Actually, as Leo says, the ABC entry indicates that 無 was not originally wú (modern reading), but muɑ (Han) or muo (Tang). Most Buddhist translations were done from the Eastern Han through to the Tang. So 無 fits the bill as far as pronunciation goes.

The final choice of 南無 as 'standard' quite possibly had nothing to do with its pronunciation. The meaning ('vacuity') associated with 無 was possibly what tipped the scales.

Chris Kern:

It makes me wonder if there's any textual variation with なも in that Yugao line. If I remember I'll check the 源氏物語別本集成 next time I'm in the library. The 大島本 that most modern editions are based on is from the late 15th century, and sometimes the 13th century manuscripts preserve some of the older pronunciation...though not necessarily reliably.

Chris Kern:

In fact, afterwards I noticed that the 大島本 in fact has it written in kanji (南無当来導師とそおかむなる). The Kogetsusho has it in kana as なも although Arikawa has added なむ as an alternate reading at the side. The 新全集, working off the 大島本, has it written in kanji but with なも as a furigana. So I guess modern scholars have reconstructed the Heian pronunciation as なも? I'm not sure. The lack of kanji in the Kogetsusho suggests that the 三条西 textual tradition has it in kana but I'll find out later. Now I'm just rambling :)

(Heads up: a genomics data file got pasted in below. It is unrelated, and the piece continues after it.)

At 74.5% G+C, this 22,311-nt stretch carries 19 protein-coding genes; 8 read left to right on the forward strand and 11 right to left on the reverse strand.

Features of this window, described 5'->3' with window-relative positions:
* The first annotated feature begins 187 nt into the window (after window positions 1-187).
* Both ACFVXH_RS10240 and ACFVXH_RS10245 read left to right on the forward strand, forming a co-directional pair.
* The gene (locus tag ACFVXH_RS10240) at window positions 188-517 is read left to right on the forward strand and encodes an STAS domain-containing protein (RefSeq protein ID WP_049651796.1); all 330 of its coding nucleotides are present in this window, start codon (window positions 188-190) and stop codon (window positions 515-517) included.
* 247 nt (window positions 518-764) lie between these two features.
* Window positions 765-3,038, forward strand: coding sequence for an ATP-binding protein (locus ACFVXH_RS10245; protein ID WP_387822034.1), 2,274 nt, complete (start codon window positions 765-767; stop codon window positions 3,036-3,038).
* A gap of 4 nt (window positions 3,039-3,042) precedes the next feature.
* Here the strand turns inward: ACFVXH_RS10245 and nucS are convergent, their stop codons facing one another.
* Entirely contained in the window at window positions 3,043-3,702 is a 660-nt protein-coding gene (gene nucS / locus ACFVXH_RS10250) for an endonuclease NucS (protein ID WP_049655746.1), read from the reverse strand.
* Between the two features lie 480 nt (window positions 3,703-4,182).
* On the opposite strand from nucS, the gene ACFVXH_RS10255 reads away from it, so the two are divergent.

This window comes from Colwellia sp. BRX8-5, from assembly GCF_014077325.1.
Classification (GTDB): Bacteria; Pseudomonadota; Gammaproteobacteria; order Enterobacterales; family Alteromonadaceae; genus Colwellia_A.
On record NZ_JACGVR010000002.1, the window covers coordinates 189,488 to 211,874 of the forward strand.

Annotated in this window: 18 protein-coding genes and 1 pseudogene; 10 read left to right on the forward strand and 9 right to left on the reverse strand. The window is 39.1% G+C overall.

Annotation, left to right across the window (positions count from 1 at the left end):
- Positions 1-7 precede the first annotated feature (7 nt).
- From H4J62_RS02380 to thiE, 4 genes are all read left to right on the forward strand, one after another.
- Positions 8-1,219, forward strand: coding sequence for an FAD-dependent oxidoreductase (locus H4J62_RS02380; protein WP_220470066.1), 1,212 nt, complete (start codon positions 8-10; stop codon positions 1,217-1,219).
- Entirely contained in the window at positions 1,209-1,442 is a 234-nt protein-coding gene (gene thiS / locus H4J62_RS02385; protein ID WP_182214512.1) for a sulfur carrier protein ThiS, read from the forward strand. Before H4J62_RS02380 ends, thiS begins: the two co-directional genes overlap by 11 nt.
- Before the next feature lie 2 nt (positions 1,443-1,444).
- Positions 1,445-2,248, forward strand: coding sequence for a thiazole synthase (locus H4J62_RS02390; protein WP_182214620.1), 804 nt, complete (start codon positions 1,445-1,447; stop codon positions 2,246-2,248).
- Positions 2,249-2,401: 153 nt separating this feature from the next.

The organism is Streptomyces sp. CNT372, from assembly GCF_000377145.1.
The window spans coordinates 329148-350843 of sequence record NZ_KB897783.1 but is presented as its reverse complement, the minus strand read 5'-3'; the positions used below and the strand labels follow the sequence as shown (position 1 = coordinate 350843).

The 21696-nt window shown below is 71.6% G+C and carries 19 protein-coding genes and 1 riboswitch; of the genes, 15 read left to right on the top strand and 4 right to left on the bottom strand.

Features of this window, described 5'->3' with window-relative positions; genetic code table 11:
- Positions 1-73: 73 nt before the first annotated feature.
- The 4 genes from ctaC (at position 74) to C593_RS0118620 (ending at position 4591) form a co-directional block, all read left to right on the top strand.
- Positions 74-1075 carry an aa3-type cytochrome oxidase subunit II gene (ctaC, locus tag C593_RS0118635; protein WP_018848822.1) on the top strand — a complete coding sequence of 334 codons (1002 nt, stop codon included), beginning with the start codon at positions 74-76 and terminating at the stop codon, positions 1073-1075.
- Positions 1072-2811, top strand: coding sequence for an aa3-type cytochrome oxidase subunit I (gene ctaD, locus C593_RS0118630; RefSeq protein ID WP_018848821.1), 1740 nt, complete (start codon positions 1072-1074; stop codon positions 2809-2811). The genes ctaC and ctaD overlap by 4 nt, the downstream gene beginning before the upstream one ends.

Please, rambling about textual traditions is the whole point of this blog!

Yeah, I should have mentioned that I found this in Arikawa's edition of the Kogetsusho (and then checked it against the original edition of the K. that Waseda has online -- same deal, namo in kana, no kanji).

Thanks for all the info, folks. Bathrobe: Interesting point about 無. Leo: Now that you mention it, Sanskrit does seem more likely than Pali, doesn't it? Are all those other characters (忙, 母, etc.) linked to reconstructed -a pronunciations, too?


I don't have the ABC at hand, but a quick look in Baxter-Sargart's table gave:

忙 *mˤaŋ
慕 *mˤak-s
模 *mˤa
母 *məʔ (? or *mˤoʔ)
無 *ma
芒 *mˤaŋ
芒 *m̥ˤaŋʔ
莫 *mˤak
蒙 *mˤoŋ
謨 *mˤa

(The others are missing from their table.) But Bathrobe has a point in that these Old Chinese reconstructions are aiming at a time period earlier than the Buddhist translations...

Chris Kern:

I checked the books today; the 大島本 is in the minority in writing it in kanji; most manuscripts have なも. Only one manuscript listed had なむ; the 国冬本, which is a late-Kamakura manuscript.

By the way, I'm starting a blog soon which is mostly going to have Genji stuff. Probably mostly reflections of my own as I read through the original from the Kogetsusho, but I'm also thinking of including some translations of Hagiwara Hiromichi's 1850's commentary or a readthrough of the 陽明文庫 Genji text, which preserves the late-Heian form of the text and is very different from the standard versions read today.


Sounds great! Please let me know when it's up and running!


Chris, your proposed blog sounds great please let us know when it's on...

Chris Kern:

I've got it up at http://akegure.blogspot.jp/

The only content right now is just an explanation, though. I'll start the actual stuff this weekend, hopefully.

Chris Kern:

Also forgive the lack of design; I just picked a default template but I'll make it look better later.